As of this evening, the top three candidates (by delegates) are:
- Kerry: 608
- Dean: 201
- Edwards: 190
Of Dean’s 201 delegates, I count at least 50 that are super delegates (who can change their vote at any time).
Moving forward to Super Tuesday, over 1100 delegates are up for grabs. It appears that Dean is mothballing the campaing — perhaps not pulling out completely, but at least not actively seeking the nomination, which means we’ll get the two man race Edwards has been asking for. Let’s assume that Kerry and Edwards continue at a 40/40 pace. If no other candidates hit the 15% threshold (at this point, a likely scenario), then Kerry and Edwards split the remaining delegates as well. In other words, Super Tuesday is a wash.
I’m also going to assume (without any grounds for doing so) that Dean’s super-delegates will go to Edwards in larger numbers than Kerry.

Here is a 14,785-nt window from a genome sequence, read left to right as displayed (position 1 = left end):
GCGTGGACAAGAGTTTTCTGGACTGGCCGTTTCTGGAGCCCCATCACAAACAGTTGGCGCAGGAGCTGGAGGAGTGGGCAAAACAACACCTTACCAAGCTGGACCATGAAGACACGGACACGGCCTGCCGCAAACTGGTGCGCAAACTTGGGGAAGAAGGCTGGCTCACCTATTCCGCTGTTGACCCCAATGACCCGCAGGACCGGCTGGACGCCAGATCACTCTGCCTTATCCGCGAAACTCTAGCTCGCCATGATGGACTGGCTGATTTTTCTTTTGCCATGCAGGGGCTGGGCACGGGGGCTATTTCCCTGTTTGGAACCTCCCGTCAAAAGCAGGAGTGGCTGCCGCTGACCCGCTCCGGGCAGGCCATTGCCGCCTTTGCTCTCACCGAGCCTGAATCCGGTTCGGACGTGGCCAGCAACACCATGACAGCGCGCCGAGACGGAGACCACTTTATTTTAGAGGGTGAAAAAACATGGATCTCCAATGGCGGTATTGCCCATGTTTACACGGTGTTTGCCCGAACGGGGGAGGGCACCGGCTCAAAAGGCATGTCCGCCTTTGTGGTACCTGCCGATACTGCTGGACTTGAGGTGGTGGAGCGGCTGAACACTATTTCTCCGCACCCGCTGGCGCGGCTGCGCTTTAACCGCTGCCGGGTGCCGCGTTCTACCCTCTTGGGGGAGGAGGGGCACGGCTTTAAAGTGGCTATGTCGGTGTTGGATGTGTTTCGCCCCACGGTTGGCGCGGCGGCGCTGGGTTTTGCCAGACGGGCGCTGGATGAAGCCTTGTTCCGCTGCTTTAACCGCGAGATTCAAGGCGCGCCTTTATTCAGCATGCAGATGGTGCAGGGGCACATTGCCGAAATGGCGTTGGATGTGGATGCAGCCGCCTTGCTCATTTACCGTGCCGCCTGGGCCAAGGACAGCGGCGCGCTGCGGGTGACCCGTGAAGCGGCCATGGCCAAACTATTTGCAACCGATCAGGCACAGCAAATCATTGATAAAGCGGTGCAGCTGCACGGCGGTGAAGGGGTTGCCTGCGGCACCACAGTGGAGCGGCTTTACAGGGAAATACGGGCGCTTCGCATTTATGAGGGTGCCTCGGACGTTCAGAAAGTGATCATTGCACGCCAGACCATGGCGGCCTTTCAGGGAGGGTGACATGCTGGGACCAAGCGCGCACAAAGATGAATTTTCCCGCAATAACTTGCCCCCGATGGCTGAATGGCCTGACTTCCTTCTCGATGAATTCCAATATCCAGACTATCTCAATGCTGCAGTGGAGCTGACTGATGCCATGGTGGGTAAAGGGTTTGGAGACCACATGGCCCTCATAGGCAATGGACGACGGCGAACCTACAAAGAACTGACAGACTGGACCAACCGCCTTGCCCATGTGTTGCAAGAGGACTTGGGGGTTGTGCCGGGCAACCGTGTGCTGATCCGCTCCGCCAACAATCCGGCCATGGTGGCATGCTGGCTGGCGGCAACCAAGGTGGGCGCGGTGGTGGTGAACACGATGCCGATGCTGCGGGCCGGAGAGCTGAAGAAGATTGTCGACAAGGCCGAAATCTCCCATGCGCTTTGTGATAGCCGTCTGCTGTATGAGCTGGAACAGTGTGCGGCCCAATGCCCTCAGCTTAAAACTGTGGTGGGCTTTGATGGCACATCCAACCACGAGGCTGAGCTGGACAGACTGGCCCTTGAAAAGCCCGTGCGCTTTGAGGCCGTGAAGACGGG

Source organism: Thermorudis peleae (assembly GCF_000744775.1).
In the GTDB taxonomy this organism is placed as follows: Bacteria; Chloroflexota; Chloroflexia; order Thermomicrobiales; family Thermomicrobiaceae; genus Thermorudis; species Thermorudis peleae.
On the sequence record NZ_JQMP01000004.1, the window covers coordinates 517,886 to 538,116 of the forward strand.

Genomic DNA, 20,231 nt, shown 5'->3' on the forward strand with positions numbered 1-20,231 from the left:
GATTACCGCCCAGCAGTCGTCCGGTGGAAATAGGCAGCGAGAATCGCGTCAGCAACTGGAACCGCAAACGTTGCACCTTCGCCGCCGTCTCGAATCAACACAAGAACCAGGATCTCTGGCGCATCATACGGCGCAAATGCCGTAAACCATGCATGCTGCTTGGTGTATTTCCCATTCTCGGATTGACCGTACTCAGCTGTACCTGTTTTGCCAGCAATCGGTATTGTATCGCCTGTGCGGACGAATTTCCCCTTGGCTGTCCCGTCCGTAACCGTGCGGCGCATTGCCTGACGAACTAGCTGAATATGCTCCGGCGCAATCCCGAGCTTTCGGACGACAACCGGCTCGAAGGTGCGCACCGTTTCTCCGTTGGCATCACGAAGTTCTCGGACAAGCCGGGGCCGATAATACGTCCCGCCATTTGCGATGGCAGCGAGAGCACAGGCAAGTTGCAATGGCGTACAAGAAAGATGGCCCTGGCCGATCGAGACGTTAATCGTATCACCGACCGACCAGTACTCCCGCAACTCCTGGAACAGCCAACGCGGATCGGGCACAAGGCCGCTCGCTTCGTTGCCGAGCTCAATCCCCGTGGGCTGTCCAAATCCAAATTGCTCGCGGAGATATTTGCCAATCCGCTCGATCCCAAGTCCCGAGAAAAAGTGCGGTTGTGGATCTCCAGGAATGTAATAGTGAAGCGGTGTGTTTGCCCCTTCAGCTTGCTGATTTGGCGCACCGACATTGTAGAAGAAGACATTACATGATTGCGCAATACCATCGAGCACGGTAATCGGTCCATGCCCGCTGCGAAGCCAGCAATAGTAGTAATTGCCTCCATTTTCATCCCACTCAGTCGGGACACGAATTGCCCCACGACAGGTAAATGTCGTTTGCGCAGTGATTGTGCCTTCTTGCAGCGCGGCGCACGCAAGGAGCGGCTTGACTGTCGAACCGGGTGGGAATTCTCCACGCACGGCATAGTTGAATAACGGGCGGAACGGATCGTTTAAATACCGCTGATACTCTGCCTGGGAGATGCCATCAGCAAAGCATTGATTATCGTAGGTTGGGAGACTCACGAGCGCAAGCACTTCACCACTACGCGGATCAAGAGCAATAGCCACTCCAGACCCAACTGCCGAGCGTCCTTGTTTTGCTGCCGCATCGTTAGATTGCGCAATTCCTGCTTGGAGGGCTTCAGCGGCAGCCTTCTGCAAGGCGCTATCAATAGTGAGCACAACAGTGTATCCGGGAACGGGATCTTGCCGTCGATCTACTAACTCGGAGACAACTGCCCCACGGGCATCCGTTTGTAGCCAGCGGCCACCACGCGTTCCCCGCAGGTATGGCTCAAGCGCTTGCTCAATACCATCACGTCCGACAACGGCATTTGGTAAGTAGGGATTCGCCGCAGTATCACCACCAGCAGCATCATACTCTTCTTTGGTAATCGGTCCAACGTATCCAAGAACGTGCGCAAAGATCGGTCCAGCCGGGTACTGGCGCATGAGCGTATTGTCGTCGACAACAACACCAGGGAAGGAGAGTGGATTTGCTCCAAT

Where this leaves us? Without touching Dean’s 150 or so “earned” delegates, Kerry would be between 1100 and 1200, and Edwards would be at around 800.
But it gets more interesting when you realize that California and New York alone represent more than half of the Super Tuesday delegates up for grabs. If Edwards were able to tip the balance, say to 60/40 by focusing the majority of his energy in those states, then suddenly Kerry drops to around 1000 and Edwards is at 900. And then there are those 150 Dean delegates…
This is all hypothetical at this point. But the way I read tonight’s results:
- Edwards surge was beyond surprising, and will provide much of the fodder for tomorrow’s papers and pundits.
- Kerry’s momentum has hit a bump.
- It’s now a two man race, and if anything, Super Tuesday offers the very real possibility of making the race less clear.
Bottom line? There’s a reason John Edwards was smiling broadly during that interview with Chris Matthews on MSNBC. (And no, it wasn’t just Matthew’s hysterical “nut cutting” slip when talking to Edwards that had him smiling.)